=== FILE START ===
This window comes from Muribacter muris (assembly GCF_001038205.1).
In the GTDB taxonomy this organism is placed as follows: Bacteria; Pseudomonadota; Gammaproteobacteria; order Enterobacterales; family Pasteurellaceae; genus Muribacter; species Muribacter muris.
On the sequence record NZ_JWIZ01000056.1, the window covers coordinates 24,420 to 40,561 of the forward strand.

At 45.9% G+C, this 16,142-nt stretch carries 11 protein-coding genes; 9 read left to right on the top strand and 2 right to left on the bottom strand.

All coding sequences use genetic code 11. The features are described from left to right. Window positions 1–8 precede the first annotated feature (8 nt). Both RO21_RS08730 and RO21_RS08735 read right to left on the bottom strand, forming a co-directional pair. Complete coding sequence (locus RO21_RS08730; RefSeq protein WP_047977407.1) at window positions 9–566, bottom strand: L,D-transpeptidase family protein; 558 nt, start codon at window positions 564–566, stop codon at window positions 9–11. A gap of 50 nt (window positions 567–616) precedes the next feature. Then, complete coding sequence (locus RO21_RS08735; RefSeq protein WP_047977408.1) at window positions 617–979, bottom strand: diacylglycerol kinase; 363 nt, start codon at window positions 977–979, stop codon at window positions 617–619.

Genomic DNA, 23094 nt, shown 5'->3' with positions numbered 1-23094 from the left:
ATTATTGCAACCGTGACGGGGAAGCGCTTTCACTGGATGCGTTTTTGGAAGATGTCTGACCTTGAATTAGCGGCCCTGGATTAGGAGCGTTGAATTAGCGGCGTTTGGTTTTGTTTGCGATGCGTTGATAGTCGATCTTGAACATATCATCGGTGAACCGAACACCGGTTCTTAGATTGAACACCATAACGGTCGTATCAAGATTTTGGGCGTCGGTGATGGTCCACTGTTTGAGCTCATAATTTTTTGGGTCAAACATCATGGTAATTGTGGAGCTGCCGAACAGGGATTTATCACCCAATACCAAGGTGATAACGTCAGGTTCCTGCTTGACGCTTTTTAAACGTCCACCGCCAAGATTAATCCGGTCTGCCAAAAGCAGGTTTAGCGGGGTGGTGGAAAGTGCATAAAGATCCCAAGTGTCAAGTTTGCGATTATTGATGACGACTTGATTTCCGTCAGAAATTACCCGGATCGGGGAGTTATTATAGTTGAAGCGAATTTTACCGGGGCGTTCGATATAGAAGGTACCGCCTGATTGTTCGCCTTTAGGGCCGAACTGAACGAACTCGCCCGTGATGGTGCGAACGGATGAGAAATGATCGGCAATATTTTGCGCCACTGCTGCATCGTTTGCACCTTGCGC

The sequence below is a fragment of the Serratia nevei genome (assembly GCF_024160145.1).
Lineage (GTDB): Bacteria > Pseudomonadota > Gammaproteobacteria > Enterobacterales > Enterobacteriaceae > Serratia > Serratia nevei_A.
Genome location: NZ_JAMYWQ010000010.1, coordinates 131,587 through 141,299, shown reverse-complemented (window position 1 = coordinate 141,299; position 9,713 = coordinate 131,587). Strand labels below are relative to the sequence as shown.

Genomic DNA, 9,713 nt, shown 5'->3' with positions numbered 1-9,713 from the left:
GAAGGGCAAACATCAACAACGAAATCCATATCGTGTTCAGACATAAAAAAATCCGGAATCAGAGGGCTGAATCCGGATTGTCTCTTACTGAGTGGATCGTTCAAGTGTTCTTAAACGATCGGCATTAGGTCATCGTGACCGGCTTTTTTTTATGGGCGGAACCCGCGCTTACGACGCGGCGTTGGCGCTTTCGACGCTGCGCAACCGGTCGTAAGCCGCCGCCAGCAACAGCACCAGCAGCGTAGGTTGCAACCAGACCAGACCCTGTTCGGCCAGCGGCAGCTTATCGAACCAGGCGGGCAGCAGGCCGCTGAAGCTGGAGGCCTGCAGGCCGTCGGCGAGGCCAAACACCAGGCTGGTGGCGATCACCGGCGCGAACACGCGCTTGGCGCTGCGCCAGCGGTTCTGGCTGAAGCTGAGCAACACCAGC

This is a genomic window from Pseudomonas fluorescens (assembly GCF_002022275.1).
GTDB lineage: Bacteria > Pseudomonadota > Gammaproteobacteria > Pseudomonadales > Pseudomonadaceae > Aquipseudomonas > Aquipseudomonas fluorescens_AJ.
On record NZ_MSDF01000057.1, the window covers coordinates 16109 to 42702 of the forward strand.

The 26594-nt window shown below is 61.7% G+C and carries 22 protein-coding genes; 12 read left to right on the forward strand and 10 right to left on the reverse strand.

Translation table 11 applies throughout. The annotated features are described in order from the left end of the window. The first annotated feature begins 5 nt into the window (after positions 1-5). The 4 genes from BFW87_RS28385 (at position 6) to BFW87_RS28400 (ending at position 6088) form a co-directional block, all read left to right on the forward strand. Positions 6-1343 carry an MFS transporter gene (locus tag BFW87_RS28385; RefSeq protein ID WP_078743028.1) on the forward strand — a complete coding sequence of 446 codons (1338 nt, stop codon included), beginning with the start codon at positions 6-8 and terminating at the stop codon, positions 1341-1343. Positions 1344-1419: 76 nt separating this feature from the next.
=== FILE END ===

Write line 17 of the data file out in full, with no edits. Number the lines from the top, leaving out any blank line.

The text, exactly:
Translation table 11 applies throughout. The annotated features are described in order from the left end of the window. The first annotated feature begins 5 nt into the window (after positions 1-5). The 4 genes from BFW87_RS28385 (at position 6) to BFW87_RS28400 (ending at position 6088) form a co-directional block, all read left to right on the forward strand. Positions 6-1343 carry an MFS transporter gene (locus tag BFW87_RS28385; RefSeq protein ID WP_078743028.1) on the forward strand — a complete coding sequence of 446 codons (1338 nt, stop codon included), beginning with the start codon at positions 6-8 and terminating at the stop codon, positions 1341-1343. Positions 1344-1419: 76 nt separating this feature from the next.